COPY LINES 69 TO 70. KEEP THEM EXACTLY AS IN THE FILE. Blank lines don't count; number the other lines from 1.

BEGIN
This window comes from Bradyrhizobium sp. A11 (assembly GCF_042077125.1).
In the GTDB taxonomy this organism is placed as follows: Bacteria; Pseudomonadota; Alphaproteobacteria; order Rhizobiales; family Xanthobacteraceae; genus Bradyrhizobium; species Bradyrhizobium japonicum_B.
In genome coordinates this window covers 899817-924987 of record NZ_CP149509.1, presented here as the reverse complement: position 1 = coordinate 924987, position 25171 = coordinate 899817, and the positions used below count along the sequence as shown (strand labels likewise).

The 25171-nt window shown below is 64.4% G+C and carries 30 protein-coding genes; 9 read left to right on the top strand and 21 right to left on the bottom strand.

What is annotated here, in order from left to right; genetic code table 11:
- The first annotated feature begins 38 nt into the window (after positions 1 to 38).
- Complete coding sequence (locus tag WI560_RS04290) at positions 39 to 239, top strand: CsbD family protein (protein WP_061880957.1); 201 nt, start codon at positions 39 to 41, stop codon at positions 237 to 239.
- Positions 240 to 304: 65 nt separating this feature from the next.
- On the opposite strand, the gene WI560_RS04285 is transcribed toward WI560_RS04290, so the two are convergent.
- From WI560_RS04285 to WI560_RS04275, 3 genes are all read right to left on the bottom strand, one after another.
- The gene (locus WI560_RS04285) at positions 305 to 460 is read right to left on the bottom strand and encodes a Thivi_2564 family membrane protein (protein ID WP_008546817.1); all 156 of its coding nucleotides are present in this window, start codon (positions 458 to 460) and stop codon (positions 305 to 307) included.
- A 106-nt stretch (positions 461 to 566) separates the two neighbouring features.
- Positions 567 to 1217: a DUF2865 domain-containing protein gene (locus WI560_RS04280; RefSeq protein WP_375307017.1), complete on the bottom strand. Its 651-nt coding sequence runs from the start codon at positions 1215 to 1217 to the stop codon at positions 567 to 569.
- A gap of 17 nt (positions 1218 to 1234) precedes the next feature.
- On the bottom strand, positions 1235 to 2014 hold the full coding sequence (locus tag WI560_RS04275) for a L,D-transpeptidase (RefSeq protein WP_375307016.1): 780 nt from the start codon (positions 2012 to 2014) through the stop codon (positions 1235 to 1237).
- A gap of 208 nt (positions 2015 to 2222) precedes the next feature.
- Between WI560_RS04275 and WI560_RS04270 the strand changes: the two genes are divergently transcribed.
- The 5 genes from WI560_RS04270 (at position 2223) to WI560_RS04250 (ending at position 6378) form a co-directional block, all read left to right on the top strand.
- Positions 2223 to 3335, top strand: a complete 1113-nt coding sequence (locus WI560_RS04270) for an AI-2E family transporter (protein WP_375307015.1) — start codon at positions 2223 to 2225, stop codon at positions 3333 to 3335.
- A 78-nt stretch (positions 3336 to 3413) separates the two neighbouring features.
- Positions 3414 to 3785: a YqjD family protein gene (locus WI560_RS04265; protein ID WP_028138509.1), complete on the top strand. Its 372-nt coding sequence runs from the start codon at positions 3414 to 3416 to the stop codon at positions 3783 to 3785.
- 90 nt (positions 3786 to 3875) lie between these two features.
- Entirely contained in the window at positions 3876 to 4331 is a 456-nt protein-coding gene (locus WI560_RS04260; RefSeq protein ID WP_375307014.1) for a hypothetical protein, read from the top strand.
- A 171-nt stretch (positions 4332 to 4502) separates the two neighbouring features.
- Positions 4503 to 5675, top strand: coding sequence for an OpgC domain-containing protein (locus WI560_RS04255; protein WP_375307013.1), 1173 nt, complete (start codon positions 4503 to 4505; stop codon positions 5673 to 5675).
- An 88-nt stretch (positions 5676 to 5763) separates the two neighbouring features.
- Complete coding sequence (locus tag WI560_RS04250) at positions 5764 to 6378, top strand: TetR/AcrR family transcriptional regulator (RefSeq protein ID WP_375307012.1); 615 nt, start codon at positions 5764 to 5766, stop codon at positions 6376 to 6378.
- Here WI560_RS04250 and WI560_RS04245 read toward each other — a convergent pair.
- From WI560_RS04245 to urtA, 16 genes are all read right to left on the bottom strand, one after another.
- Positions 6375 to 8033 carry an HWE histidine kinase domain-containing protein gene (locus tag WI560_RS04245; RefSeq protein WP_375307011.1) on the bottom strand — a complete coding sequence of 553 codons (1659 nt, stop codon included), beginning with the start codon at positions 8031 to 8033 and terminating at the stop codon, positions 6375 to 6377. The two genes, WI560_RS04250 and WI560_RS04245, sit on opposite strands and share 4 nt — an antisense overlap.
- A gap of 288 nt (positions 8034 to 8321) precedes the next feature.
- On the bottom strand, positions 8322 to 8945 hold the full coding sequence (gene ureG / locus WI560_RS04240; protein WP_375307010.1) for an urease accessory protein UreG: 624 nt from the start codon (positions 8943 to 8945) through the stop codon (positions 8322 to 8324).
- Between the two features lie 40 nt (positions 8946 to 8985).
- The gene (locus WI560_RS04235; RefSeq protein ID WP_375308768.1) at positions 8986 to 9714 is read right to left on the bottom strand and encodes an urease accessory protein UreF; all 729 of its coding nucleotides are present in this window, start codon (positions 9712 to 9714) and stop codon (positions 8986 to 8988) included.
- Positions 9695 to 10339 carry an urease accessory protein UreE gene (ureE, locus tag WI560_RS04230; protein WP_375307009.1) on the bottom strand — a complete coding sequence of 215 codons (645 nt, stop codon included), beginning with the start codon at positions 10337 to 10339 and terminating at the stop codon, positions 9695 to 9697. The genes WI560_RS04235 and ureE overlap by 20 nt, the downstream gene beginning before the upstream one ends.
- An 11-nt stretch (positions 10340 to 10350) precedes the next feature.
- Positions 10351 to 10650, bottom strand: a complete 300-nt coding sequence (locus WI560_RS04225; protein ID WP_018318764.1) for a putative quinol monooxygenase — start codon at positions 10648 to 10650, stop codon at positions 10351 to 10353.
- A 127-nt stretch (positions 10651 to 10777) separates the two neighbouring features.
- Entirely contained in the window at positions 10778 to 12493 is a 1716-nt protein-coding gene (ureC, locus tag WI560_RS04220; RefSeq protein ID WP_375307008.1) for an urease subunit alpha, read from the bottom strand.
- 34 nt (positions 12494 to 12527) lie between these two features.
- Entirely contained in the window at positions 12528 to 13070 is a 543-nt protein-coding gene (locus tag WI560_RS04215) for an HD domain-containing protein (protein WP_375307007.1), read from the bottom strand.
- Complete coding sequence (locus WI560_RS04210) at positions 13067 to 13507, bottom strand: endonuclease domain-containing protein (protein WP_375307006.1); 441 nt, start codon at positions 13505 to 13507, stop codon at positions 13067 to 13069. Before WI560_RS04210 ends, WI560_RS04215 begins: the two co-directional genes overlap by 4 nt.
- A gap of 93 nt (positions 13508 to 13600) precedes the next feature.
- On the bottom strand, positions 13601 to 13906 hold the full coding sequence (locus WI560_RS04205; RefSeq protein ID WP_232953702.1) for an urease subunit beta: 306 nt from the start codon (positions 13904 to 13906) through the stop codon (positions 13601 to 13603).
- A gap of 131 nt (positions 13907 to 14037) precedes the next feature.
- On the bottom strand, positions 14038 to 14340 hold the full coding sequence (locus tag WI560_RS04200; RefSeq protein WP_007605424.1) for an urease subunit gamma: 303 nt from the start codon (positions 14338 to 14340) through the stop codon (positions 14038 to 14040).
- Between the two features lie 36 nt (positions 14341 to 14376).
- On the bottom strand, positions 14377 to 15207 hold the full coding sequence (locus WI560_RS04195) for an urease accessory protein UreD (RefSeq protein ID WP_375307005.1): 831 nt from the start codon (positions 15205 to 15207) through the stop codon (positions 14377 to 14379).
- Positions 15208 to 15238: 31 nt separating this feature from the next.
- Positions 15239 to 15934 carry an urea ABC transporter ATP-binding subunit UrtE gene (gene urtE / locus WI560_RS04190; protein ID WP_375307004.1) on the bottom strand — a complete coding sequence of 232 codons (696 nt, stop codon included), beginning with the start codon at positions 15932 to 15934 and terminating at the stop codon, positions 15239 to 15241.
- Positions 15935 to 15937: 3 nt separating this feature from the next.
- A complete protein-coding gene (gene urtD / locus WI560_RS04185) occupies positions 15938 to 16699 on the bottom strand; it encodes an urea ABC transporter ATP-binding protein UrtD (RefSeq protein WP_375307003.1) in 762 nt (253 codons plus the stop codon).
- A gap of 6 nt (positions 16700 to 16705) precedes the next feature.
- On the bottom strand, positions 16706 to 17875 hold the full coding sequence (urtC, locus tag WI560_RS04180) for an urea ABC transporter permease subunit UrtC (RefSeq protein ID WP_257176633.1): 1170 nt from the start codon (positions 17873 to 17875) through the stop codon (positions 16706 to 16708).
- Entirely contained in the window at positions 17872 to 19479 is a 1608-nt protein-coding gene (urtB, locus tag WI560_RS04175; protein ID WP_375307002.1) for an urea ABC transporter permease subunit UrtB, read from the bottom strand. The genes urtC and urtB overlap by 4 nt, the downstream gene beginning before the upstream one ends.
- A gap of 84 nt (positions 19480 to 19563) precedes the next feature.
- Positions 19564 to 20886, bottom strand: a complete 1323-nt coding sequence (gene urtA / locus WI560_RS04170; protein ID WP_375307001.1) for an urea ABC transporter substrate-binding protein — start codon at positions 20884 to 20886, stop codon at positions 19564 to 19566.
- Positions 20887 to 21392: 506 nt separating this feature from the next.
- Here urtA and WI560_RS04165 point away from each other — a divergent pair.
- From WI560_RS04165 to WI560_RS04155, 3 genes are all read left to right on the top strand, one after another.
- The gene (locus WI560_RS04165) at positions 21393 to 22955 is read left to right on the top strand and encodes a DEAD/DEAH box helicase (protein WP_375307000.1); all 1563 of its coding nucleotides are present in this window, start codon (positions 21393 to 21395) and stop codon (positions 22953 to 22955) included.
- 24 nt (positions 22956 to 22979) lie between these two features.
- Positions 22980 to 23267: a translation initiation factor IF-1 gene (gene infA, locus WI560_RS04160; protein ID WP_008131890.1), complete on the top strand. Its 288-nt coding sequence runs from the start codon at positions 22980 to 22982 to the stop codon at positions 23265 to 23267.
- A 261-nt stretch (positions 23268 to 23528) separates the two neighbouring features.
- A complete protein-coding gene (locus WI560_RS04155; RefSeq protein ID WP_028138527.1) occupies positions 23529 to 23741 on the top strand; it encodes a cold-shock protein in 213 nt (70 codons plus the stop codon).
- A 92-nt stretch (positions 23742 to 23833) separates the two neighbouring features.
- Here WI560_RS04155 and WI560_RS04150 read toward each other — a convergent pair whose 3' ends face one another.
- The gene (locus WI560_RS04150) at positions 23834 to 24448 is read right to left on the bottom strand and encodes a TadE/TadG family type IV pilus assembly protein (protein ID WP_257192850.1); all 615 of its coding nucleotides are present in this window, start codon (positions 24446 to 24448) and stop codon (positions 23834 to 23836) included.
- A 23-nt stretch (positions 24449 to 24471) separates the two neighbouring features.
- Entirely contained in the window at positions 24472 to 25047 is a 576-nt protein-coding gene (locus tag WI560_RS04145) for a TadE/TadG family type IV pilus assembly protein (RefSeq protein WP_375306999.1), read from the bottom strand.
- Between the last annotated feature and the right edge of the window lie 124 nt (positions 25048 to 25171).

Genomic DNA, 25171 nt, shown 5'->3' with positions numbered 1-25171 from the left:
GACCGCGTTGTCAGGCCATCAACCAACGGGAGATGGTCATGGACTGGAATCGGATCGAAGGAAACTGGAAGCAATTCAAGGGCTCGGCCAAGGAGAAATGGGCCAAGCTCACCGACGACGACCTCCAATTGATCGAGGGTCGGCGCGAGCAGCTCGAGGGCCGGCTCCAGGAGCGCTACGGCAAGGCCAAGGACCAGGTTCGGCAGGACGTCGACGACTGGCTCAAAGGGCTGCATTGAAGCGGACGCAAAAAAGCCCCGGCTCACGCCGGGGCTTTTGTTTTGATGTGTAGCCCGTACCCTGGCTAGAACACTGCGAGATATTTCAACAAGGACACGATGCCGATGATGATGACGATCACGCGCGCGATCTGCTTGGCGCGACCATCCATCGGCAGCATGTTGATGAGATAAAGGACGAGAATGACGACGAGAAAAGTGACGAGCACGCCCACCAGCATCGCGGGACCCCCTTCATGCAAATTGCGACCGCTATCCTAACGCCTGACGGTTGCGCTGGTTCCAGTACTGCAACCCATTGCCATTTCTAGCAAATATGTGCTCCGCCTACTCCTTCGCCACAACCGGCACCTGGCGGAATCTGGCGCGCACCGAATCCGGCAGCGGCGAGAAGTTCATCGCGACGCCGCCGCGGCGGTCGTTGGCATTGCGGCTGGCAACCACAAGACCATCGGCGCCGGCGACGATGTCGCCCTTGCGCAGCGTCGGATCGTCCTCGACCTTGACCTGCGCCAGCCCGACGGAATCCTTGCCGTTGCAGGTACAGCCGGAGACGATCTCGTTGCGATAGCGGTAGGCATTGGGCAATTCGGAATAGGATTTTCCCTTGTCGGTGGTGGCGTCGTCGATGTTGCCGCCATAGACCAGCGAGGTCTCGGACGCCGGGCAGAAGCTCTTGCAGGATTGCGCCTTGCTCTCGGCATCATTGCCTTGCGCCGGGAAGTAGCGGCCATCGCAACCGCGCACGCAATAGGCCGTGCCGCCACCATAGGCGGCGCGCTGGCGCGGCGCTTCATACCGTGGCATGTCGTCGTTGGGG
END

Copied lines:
- A 23-nt stretch (positions 24449 to 24471) separates the two neighbouring features.
- Entirely contained in the window at positions 24472 to 25047 is a 576-nt protein-coding gene (locus tag WI560_RS04145) for a TadE/TadG family type IV pilus assembly protein (RefSeq protein WP_375306999.1), read from the bottom strand.